Lyric found particular interest in section two of the gallery which incorporates the Royal Society, so we arranged a visit to see some of their collection and delve deeper into the hidden stories of the Royal Society and the first members when it was established. The Lyric commissioned poet Sean Mahoney to condense the 300 years of history into a 45-minute piece titled Liar. Heretic and Thief.

Partcipants of We Make London perfoming in their collaboration with the Lyric Hammersmith

Unlike CYA this group of young people were formed solely for We Make London, so Lyric ran auditions and in just 10 days of co-creating elements and rehearsals the final piece was ready.

The young people performed it over three days at the Lyric and it received positive reviews from those who attended. In September 2019 we welcomed the group to the Science City private launch event where they performed a section of the final piece in the gallery amongst the objects, characters and stories that had inspired the play.

Partcipants of We Make London perfoming in their collaboration with the Lyric Hammersmith


Caxton Youth Organisation was our final partner on this project. Caxton was established in 1948 and works with young people with disabilities based in Westminster.

In May 2019 we met with the head of programmes, Rose, to discuss the possibilities for the partnering on We Make London. She expressed the young people’s interest in making and wanted this project to help build on team working and communication skills amongst the group. With this in mind, we felt the group would enjoy trying a range of craft techniques and then selecting which they enjoyed most.

After building this framework we had an artist callout where we commissioned Susie Foster as lead artist for this group. Susie planned and delivered a series of taster workshops over the summer where the young people had the chance to sample multiple art techniques. Some of the crafts activities included embossing, screen printing, designing shrinking plastic but the group decided to pursue jesmonite.

Partcipants of We Make London researching at the museum after hours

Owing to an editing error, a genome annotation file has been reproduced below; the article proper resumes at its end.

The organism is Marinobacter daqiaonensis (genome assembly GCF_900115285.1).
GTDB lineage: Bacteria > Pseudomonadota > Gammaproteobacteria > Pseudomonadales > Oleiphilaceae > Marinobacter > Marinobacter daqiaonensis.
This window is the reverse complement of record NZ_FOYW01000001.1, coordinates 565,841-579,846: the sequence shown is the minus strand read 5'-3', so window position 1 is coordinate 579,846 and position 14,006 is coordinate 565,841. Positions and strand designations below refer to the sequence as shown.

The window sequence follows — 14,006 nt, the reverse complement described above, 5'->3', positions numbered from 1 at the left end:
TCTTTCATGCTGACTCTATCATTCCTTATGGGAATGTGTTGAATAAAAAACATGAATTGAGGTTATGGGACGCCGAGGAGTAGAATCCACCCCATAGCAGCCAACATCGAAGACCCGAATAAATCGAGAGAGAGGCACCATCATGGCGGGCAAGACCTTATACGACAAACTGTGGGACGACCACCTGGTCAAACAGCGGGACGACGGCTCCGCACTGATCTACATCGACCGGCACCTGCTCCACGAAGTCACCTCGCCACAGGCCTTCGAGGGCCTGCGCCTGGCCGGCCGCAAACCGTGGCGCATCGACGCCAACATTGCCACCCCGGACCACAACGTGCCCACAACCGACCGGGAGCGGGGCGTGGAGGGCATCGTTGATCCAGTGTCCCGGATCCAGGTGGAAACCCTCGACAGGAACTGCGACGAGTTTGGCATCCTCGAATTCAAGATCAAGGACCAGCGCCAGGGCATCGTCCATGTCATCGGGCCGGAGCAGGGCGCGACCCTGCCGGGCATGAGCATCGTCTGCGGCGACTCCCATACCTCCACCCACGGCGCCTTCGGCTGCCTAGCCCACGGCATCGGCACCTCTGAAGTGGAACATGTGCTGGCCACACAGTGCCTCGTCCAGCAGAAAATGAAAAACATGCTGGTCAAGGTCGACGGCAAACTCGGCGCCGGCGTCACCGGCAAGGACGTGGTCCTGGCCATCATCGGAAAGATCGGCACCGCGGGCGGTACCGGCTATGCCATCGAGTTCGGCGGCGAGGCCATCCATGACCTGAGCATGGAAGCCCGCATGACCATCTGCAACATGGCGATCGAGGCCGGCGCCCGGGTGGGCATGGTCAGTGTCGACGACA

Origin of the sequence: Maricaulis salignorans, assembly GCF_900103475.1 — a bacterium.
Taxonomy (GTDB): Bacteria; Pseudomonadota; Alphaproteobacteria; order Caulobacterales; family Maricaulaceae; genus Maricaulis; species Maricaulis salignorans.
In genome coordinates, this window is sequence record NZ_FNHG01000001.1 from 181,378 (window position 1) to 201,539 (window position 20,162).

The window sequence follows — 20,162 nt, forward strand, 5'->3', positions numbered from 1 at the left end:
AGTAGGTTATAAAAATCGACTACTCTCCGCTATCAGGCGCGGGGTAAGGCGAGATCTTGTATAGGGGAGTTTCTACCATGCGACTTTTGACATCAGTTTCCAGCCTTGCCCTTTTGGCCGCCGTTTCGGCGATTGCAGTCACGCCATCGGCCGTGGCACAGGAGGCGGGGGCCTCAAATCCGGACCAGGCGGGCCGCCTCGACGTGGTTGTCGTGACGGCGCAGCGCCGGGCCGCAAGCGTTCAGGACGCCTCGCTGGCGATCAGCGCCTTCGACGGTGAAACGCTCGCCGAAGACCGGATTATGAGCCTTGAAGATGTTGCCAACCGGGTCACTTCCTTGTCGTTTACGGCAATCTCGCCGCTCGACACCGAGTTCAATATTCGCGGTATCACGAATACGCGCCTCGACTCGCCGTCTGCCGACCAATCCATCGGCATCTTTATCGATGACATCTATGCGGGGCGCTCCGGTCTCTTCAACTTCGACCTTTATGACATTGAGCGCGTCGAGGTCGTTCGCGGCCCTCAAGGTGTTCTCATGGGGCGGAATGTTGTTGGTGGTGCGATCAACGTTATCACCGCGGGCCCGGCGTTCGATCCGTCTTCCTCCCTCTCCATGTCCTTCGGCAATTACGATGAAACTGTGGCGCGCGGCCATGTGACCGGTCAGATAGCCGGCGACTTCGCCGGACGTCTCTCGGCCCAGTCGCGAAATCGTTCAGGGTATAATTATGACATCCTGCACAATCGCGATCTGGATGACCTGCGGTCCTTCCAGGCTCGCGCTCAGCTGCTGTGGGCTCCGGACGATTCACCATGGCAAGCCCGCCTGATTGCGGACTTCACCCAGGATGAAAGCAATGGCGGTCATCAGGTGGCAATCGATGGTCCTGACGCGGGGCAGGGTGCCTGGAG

Not long after Science City 1550-1800: The Linbury Gallery had opened we arranged an after hours visit for the young people and staff to come and explore the gallery. Through the use of storytelling and interactives we focused on some key objects and interpretation were available to answer any questions the group had about the gallery.

Throughout November the group casted and designed plant pots, candle holders and Christmas snowflake ornaments which were sold at Kensington Town Hall by the young people in the lead up to Christmas.

Jesmonite candle holders made by participants of We Make London


To bring together the amazing work produced by all the young people over the course of the project we commissioned Raw Ground Arts to create a zine. The aim of the zine is to act as a channel to let the young people’s voices shine through and it felt like a perfect format to communicate and connect all strands of the project in a playful and creative way.

Stuart and Tahira delivered one to two sessions with each group where they reflected on elements of the project and created artwork that now features in the zine. During the gallery’s time period the flurry of ideas can be seen in the abundance of paper and the growth of small printers and publishers that cropped up all around London.

Through our We Make London zine we hope to evoke a similar feeling, of paper bursting with ideas, discussion and exchange.


We would like to thank all participants and staff from our We Make London Partner Organisations:

  • Community Youth Action
  • Lyric Hammersmith
  • Caxton Youth Organisation

Project Artists:

  • Janetka Platun
  • Sean Mahoney
  • Susie Foster

Raw Ground Arts
Crafts Council


The Linbury Trust
The National Lottery Heritage Fund

Heritage Lottery Fund logo